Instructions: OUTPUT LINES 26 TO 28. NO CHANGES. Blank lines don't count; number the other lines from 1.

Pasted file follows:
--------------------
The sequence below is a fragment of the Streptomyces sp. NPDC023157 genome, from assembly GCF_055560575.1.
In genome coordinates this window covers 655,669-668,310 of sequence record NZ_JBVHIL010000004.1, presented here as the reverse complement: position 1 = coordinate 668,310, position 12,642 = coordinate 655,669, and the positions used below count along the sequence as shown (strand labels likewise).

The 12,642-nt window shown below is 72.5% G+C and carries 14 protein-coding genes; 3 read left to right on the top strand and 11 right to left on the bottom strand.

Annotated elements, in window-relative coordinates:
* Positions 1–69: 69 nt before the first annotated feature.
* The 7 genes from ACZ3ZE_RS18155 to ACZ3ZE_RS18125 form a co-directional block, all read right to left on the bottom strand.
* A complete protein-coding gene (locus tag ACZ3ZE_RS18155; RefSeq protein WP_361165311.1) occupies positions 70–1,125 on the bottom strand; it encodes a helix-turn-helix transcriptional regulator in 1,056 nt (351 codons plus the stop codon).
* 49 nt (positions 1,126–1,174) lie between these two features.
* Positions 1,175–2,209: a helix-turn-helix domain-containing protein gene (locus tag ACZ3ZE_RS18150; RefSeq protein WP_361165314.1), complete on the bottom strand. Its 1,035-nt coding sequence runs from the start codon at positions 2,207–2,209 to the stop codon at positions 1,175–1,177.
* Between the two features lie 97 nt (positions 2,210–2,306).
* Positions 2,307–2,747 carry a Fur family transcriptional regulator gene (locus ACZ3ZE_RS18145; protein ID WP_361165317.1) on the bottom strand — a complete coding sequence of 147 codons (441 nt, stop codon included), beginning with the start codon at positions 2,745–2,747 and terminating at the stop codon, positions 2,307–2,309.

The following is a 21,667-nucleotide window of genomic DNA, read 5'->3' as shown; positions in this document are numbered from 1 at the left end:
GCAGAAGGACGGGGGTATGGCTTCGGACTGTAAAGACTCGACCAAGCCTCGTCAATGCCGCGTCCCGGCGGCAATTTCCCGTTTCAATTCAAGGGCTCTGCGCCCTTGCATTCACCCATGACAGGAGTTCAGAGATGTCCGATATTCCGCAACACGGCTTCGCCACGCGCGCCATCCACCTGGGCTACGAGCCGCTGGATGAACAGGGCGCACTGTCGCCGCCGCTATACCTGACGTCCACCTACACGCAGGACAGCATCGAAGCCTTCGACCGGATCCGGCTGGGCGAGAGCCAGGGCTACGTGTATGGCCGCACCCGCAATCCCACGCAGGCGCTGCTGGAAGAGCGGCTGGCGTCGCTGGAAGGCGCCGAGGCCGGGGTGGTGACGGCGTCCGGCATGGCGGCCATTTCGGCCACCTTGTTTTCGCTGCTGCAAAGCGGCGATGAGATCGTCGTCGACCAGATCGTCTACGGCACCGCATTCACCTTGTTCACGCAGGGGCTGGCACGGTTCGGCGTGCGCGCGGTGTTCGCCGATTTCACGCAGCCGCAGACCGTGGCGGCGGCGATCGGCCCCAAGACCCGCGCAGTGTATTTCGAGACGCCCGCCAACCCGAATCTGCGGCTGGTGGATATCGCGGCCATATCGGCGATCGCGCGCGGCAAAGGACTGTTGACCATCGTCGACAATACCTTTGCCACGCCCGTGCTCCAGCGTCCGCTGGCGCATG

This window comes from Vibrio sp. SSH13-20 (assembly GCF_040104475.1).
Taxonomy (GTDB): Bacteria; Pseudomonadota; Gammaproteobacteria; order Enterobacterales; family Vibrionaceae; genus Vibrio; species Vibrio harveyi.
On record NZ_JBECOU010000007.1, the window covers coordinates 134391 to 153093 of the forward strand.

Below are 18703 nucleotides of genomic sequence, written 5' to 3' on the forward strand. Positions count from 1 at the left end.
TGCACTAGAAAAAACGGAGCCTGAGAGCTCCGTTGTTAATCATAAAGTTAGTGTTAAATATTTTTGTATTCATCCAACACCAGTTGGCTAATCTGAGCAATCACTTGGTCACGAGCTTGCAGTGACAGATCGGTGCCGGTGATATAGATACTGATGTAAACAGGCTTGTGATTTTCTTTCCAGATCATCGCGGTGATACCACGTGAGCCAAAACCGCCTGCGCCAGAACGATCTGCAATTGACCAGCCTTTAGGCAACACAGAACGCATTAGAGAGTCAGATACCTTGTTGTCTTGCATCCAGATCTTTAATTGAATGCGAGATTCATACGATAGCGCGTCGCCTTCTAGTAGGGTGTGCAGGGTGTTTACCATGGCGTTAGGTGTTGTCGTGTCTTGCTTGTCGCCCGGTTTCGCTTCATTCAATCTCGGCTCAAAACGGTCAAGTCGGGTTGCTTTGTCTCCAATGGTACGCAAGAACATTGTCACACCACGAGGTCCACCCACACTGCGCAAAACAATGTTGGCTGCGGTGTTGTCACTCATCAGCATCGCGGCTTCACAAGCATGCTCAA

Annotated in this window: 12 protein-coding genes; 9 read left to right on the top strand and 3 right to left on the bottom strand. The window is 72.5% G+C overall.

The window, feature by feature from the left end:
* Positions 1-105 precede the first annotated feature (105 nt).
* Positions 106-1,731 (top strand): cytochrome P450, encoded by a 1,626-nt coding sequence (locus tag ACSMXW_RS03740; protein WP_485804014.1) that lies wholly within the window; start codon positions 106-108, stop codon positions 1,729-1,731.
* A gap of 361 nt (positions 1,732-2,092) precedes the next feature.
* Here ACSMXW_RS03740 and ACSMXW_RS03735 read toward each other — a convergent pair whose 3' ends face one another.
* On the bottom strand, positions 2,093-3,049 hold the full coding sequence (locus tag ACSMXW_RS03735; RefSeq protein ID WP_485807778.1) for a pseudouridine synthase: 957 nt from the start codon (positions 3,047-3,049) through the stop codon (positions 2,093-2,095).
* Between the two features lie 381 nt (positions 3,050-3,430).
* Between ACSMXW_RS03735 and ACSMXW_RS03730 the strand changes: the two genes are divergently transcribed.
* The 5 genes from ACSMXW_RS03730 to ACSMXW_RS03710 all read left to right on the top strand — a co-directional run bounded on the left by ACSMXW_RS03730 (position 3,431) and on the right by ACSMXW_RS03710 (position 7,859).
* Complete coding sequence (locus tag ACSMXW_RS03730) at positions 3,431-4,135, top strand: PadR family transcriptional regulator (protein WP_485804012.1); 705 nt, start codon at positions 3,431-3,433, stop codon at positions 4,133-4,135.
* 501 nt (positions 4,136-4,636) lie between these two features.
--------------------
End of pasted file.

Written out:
* Between the two features lie 381 nt (positions 3,050-3,430).
* Between ACSMXW_RS03735 and ACSMXW_RS03730 the strand changes: the two genes are divergently transcribed.
* The 5 genes from ACSMXW_RS03730 to ACSMXW_RS03710 all read left to right on the top strand — a co-directional run bounded on the left by ACSMXW_RS03730 (position 3,431) and on the right by ACSMXW_RS03710 (position 7,859).